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Daughter's first parents night

(18 Posts)
Specialsnowflake1 Wed 04-Nov-15 18:05:02

Hi

My DD started P1 in August and her first parents night is on Thursday. What should I expect from it? What questions should I ask?

I will be going by myself as her father (separated) lives abroad and is unable to attend and my DP doesn't think its appropriate from him to attend as I didn't attend his DS's one for the same reason. I'm sure the teacher will be judging away.

Thanks

saltlakecity Wed 04-Nov-15 18:12:15

Why would the teacher be judging? You do realise nearly half of all marriages fail and hundreds of thousands of kids are growing up in homes with step parents or a parent's partner. At the schools I've taught at I've been more surprised when two parents come to parents eve together to be honest.

Specialsnowflake1 Wed 04-Nov-15 18:15:11

It's a private school and I have been told by another mum that I am the only single parent in the class.

titchy Wed 04-Nov-15 18:15:14

IME it's usually only when parents are separate that both attend. Together parents tend to just have one of them attend. Not sure why you think otherwise tbh - mostly one parent has to stay at home to look after other kids, or they're at work. confused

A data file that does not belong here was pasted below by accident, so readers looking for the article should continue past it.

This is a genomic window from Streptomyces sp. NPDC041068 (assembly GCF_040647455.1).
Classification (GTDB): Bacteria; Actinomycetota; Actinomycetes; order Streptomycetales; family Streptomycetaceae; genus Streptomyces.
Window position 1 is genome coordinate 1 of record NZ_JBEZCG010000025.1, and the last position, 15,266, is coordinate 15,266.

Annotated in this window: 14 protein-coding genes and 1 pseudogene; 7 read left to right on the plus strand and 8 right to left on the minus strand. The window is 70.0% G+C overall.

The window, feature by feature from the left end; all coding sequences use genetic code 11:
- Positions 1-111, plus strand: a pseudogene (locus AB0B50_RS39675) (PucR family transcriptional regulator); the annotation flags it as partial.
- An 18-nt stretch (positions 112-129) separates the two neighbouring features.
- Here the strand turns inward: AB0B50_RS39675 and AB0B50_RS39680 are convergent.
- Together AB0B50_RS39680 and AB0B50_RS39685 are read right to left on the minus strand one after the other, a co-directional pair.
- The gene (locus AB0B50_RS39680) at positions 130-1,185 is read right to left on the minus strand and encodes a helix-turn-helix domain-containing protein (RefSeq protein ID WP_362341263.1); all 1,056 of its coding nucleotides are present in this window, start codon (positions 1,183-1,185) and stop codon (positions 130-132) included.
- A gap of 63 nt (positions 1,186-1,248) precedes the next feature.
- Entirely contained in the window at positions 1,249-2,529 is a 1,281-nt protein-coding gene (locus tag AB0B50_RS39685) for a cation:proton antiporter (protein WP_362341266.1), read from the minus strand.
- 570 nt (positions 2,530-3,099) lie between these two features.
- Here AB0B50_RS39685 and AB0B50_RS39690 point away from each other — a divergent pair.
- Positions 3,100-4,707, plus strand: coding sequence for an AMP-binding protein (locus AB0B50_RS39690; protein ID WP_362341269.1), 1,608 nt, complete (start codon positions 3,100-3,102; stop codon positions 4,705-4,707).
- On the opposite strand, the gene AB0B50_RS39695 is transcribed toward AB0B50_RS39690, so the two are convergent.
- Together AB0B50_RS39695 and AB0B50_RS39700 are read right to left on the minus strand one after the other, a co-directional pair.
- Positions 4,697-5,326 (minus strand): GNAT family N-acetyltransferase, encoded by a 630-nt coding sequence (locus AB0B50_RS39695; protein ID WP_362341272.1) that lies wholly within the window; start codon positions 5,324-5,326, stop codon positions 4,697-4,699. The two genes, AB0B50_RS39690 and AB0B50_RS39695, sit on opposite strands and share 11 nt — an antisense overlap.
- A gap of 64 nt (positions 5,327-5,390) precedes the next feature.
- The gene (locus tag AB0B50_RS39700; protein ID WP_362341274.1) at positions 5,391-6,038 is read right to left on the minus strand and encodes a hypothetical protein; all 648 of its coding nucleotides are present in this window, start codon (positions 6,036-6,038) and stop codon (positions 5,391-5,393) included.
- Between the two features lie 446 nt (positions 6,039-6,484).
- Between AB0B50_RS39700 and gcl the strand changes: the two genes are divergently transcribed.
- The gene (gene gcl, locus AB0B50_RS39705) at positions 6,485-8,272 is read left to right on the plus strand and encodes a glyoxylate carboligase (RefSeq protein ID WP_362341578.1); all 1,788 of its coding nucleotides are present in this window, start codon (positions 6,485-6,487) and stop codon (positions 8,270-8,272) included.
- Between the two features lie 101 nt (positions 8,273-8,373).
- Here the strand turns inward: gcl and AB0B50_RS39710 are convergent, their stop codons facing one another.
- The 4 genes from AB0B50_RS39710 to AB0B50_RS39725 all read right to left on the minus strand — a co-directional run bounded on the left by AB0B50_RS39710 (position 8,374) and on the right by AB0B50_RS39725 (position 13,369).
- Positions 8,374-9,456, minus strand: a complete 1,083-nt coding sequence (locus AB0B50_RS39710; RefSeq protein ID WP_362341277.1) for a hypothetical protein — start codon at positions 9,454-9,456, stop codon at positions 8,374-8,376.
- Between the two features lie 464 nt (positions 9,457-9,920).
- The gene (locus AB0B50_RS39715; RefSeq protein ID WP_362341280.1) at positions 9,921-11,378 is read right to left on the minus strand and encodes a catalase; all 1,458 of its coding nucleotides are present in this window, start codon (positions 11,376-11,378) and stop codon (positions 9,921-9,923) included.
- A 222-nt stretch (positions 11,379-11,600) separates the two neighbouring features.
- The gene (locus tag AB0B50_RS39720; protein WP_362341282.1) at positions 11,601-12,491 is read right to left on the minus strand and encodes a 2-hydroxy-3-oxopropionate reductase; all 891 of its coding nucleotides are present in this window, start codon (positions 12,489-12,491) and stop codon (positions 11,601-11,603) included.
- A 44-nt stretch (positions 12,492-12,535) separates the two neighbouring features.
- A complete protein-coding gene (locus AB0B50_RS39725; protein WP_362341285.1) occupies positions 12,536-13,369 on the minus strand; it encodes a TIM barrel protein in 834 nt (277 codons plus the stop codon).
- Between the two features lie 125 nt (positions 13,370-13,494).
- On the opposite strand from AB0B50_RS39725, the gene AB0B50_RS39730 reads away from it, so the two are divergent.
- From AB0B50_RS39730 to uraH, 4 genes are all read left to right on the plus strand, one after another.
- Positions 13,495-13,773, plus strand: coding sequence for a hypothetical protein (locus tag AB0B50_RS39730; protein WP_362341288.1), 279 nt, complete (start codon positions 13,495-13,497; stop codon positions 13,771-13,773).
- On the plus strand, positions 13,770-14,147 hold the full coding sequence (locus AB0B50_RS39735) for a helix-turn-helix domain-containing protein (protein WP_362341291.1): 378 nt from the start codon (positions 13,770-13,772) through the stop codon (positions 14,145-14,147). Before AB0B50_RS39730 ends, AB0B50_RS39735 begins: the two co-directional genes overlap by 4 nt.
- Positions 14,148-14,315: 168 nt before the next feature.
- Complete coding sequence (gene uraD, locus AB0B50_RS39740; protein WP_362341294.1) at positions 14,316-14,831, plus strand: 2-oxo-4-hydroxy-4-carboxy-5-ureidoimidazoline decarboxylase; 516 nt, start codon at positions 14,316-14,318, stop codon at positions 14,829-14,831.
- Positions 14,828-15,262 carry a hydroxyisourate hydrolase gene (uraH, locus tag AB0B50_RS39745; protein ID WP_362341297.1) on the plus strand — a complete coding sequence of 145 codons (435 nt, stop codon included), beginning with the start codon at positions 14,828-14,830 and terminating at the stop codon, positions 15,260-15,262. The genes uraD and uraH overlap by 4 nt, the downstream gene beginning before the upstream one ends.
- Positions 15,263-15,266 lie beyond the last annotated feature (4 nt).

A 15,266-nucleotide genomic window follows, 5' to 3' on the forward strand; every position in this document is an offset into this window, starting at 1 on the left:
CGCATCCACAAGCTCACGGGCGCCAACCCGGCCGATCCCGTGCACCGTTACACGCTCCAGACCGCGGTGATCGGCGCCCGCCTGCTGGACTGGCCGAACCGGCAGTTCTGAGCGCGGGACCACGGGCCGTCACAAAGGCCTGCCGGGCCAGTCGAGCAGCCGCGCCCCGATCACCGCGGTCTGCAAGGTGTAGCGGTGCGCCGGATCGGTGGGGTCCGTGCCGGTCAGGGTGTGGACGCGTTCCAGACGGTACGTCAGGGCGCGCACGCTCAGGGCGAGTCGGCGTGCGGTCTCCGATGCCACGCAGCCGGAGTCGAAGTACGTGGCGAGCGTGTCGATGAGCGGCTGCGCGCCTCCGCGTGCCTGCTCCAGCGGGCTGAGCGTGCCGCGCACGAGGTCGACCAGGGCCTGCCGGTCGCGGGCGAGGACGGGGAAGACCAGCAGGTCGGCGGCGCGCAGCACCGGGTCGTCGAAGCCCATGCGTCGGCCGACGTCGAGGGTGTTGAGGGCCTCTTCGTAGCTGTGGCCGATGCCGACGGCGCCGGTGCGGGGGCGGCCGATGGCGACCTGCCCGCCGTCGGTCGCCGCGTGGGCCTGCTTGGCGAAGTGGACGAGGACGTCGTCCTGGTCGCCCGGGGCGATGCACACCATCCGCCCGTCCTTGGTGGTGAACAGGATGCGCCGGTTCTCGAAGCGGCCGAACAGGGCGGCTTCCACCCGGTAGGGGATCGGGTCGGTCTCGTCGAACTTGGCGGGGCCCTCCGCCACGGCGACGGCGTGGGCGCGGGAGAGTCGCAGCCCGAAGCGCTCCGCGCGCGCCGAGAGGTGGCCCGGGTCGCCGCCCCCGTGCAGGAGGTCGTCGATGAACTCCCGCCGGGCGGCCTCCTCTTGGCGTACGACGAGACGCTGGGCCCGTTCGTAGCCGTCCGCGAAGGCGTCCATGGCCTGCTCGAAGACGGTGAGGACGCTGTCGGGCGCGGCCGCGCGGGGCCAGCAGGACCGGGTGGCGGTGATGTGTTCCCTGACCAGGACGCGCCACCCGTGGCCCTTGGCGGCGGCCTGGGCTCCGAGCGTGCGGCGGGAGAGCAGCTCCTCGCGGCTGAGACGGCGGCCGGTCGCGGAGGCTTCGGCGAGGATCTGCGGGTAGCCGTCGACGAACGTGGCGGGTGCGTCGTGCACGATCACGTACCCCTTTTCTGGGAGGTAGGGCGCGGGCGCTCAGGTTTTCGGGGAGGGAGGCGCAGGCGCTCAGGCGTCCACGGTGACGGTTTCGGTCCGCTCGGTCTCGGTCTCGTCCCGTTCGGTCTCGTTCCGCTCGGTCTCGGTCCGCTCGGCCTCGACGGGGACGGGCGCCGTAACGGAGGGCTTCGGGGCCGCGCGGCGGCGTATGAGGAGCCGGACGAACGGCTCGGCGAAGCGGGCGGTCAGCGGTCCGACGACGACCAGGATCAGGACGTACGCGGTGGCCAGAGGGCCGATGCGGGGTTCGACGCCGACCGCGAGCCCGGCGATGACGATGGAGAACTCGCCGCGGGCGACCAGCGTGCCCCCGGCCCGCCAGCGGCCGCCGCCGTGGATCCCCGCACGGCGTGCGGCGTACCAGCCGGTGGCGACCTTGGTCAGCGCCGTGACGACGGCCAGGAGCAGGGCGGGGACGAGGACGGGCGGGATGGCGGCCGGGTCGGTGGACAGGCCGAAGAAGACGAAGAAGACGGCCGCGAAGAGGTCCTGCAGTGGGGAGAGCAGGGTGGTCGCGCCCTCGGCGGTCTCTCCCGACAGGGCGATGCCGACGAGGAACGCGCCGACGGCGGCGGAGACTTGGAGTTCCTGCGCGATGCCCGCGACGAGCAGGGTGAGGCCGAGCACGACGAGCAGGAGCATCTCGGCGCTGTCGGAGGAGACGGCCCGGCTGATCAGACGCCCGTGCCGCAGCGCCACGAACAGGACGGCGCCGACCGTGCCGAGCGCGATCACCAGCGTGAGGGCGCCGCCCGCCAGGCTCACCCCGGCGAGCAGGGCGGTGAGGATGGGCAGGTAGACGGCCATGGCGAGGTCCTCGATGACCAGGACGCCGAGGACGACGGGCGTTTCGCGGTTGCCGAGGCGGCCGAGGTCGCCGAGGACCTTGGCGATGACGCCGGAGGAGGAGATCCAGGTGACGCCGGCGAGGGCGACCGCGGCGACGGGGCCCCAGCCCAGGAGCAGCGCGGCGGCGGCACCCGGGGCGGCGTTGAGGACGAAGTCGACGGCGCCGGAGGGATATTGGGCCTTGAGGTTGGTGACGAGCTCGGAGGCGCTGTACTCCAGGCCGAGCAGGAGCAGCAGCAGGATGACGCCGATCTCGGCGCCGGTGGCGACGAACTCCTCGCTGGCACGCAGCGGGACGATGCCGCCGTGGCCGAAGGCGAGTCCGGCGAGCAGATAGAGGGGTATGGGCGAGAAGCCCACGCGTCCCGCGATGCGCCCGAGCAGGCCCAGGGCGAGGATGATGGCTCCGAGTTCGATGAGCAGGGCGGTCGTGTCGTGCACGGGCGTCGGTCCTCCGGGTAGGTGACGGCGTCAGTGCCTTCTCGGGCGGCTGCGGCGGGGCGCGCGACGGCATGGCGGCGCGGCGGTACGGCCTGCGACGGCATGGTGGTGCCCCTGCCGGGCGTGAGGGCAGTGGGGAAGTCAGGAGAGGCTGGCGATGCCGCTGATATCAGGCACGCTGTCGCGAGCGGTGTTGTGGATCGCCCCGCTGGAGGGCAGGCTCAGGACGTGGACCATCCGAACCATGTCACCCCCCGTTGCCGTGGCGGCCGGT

titchy Wed 04-Nov-15 18:16:22

By the time they've left that school you'll be one of many.... Separation isn't a class or money thing you know, otherwise Royal marriages would last...

TimonAndPumbaa Wed 04-Nov-15 18:18:25

Ah don't worry. I'm married but never take my husband as he's always in work. I had dd's first parent's eve last week and I saw two separate grandmas attend as parents were in work. Every family is different and I'm sure they won't be judging.

Enjoy the meeting for what it is: to find out about how your dd is getting on in school/what she enjoys/ what she might be struggling with. At my session they talked about what the children were learning and how they were going about teaching it and gave me guidelines for how I could help at home. She talked abut how dd has settled in and how she has a lovely little friendship group and the sort of things she enjoys playing. It was lovely, honestly. Don't be worried.

Specialsnowflake1 Wed 04-Nov-15 18:19:04

Thanks, Do you have any advice on what to expect from a P1 (Scottish) parents night?